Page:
On Tuesday, the House of Representatives passed a non-binding resolution apologizing to African-Americans for slavery and the era of Jim Crow (that officially ended in the mid-1960's). Lawmakers also said they were committed to rectifying "the lingering consequences" of slavery and segregation.
The nonbinding resolution, which passed on a voice vote, was introduced by Rep. Steve Cohen, a white Congressman who represents a majority black district in Memphis, Tennessee. While many states have apologized for slavery, it is the first time a branch of the federal government has done so. In passing the resolution, the House also acknowledged the "injustice, cruelty, brutality and inhumanity of slavery and Jim Crow."
"Jim Crow," or Jim Crow laws, were state and local laws enacted mostly in the Southern and border states of the United States between the 1870s and 1965, when African-Americans were denied the right to vote and other civil liberties and were legally segregated from whites. The name "Jim Crow" came from a character played by T.D. "Daddy" Rice who portrayed a slave while in blackface during the mid-1800s.
Congressman Cohen issued the following statement on his website after the passage of the bill:
The resolution does not address the controversial issue of reparations. Some members of the African-American community have called on lawmakers to give cash payments or other financial benefits to descendants of slaves as compensation for the suffering caused by slavery.
Read the entire CNN.com article on the slavery apology here.
plez sez: big friggin' whoop! so a non-binding resolution by congress comes along 143 years after slavery to apologize to a group of people who are not slaves and don't know any slaves (save stories from parents and grandparents)! i've never been a proponent of these empty gestures, because they are only words that do nothing to heal the wounds that have afflicted many in the Black community from slavery to this day.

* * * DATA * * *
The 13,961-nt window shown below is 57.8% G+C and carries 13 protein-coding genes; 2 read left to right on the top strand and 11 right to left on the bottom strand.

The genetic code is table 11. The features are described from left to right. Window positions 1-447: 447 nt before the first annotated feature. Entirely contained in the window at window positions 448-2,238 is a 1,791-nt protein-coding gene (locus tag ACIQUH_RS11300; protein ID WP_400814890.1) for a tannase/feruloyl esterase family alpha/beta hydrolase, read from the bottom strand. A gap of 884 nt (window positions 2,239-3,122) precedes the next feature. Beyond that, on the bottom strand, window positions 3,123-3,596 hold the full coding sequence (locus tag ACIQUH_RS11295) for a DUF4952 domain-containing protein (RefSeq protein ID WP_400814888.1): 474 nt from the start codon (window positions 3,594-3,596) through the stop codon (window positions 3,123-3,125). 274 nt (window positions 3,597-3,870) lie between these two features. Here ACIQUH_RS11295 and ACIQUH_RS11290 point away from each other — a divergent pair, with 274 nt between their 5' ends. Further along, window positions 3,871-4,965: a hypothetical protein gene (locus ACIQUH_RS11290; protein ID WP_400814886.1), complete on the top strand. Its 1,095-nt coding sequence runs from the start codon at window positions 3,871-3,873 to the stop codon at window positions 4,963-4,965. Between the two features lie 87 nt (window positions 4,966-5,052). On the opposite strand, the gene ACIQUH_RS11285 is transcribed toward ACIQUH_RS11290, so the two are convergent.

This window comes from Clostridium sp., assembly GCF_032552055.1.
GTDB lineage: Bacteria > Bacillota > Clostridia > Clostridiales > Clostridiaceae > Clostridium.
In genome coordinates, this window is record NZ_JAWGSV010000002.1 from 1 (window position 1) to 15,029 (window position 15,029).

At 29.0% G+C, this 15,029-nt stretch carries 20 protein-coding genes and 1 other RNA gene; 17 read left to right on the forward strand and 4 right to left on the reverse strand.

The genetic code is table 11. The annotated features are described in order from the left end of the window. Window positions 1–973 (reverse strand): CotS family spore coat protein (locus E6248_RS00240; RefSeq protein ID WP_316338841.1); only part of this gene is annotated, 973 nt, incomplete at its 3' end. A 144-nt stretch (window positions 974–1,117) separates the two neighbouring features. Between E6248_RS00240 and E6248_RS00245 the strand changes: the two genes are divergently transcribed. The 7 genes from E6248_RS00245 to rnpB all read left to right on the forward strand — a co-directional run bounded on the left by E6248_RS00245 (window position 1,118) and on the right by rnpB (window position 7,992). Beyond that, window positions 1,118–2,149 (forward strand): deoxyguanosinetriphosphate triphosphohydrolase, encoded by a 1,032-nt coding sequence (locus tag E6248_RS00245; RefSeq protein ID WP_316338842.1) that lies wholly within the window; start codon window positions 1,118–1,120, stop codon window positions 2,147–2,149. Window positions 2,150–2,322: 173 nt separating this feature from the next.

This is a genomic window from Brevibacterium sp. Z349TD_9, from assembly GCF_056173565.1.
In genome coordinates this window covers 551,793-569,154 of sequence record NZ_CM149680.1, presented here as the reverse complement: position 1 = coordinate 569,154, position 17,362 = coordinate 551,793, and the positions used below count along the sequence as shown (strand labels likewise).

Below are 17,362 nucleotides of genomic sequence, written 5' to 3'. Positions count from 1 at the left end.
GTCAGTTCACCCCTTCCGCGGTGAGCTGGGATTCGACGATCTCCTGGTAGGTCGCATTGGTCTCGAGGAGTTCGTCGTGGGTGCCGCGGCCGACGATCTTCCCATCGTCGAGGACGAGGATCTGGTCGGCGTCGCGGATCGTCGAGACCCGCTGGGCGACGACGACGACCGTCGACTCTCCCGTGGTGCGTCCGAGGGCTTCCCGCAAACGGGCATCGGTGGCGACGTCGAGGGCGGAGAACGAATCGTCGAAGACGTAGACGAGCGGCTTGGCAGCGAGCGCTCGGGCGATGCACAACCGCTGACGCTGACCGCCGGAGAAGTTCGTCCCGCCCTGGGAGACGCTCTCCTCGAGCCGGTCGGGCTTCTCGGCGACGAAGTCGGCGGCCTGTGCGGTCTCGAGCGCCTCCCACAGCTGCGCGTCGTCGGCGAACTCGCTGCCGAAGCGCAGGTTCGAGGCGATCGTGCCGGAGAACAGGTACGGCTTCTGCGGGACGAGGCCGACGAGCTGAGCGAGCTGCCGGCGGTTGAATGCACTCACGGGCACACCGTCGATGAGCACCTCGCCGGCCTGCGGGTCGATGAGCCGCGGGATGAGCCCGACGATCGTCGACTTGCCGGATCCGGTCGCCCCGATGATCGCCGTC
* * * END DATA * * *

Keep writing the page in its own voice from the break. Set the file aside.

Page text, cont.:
this non-binding resolution will not put food in the bellies of the poor Black children that will go to bed hungry tonight. this non-binding resolution will not put a hot breakfast on their plates tomorrow morning before they trudge off to school hungry from the night before. this non-binding resolution will not provide economic development and bring jobs closer to their neighborhoods so their mothers and fathers can find a decent job where they live.
this non-binding resolution will not improve the schools that are attended by a majority of Black children, schools that are in the worse shape, have the most inexperienced teachers, and whose students perform the worse on standardized tests. this non-binding resolution does not address the 50 percent of our boys who will not graduate from high school. this non-binding resolution does not address the more than 60 percent of Black high school dropouts who will find their way into the criminal justice system.
this non-binding resolution will not provide access to higher education for the Black students who do graduate from high school. this non-binding resolution will not help the Black college graduates find a job.
this non-binding resolution will not prevent mortgage companies and insurance carriers from red-lining Black communities; charging higher interest rates and higher premiums for insurance.
this non-binding resolution will not prevent employers from being so threatened by Black men that if they hire them, they won't be the last hired and the first fired (CNN's Black in America reported that a white man with a felony record has a better chance of getting hired than an educated Black man with no record). this non-binding resolution won't stop a racist from using his/her dim view of the Black race to hold back or hold down or denigrate or slander or impugn a person of African-American descent.